Newton’s Rings

FRED allows for simulation of physical optics phenomena such as diffraction and interference. With this capability, components such as Gaussian laser beams and interferometers can be accurately modeled and incorporated into optical systems.


The FRED Model

Newton’s Rings form when reflections from a planar surface interfere with reflections from a spherical surface in contact. The interference pattern is based on increasing optical path difference from the point of contact outward.   The number of rings is dependent on the radius of curvature of the surface being tested. A FRED model of Newton’s Rings is shown below:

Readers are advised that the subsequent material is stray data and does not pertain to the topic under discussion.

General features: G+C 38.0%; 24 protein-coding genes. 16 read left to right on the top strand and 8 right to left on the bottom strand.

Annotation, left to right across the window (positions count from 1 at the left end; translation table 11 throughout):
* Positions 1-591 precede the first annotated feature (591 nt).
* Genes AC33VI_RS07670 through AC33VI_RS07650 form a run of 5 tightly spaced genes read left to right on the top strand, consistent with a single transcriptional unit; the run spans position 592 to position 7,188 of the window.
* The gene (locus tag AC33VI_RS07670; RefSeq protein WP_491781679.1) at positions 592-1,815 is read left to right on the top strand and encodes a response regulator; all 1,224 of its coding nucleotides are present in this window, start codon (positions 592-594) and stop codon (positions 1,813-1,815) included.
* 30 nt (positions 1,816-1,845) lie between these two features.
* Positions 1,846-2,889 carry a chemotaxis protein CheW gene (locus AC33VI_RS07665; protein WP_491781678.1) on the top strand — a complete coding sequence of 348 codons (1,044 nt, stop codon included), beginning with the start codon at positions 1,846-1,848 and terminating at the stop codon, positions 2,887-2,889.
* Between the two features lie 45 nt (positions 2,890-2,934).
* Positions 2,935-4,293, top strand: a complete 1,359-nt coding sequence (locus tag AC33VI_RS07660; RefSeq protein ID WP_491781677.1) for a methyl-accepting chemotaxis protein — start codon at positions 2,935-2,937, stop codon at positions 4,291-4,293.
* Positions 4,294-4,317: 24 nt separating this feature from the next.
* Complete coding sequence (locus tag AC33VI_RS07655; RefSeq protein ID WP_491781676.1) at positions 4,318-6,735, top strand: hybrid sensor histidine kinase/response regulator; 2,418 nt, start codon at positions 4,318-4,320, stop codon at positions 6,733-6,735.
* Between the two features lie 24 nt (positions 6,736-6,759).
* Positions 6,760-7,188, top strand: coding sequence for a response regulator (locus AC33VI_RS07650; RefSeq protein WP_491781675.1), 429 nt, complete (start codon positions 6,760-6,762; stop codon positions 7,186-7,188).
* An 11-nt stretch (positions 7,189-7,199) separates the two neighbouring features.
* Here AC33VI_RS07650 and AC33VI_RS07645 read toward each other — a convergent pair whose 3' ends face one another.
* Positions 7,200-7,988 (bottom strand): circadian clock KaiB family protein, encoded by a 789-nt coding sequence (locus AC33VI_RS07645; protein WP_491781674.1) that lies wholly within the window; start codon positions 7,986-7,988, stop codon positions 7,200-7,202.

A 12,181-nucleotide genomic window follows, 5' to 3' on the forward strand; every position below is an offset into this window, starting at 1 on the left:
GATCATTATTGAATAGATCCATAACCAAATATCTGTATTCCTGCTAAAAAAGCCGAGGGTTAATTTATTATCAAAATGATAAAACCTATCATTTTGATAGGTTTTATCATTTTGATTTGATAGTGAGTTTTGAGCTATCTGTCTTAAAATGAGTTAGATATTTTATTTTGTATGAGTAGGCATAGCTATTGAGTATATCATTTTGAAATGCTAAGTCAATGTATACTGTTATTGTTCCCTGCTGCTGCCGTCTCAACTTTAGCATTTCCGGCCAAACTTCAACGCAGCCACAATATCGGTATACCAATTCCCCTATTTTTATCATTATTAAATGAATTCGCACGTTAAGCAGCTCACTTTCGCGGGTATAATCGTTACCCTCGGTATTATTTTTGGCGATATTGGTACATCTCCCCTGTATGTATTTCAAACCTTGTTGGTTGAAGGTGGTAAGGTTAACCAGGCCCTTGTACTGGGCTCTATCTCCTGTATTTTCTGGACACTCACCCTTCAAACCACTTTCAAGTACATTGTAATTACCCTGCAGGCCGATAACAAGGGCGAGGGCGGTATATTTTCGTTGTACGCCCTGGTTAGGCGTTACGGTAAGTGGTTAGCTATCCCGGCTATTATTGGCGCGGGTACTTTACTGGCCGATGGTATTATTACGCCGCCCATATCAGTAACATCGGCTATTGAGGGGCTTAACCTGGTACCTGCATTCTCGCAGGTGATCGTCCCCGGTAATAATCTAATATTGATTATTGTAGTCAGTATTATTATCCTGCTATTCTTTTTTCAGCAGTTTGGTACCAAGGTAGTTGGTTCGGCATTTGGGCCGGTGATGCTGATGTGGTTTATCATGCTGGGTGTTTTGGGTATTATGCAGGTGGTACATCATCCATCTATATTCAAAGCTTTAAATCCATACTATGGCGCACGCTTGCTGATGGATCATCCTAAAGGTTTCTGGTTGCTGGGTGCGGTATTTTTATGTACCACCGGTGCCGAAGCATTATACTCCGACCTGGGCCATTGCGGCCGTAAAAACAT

The associated FRED file can be downloaded from our Knowledge Base.


Figure 1. Newton’s Rings. A nearly planar surface (R=5000 cm, D=1.25 cm) lens is placed in contact with a flat glass surface. Coherent, collimated “white” light (400-700 nm) shines from above. The uncoated glass surfaces partially reflect the light and interfere. White light fringes are visible near the point of contact. The fringes contrast reduces as you move away from the center of the lens.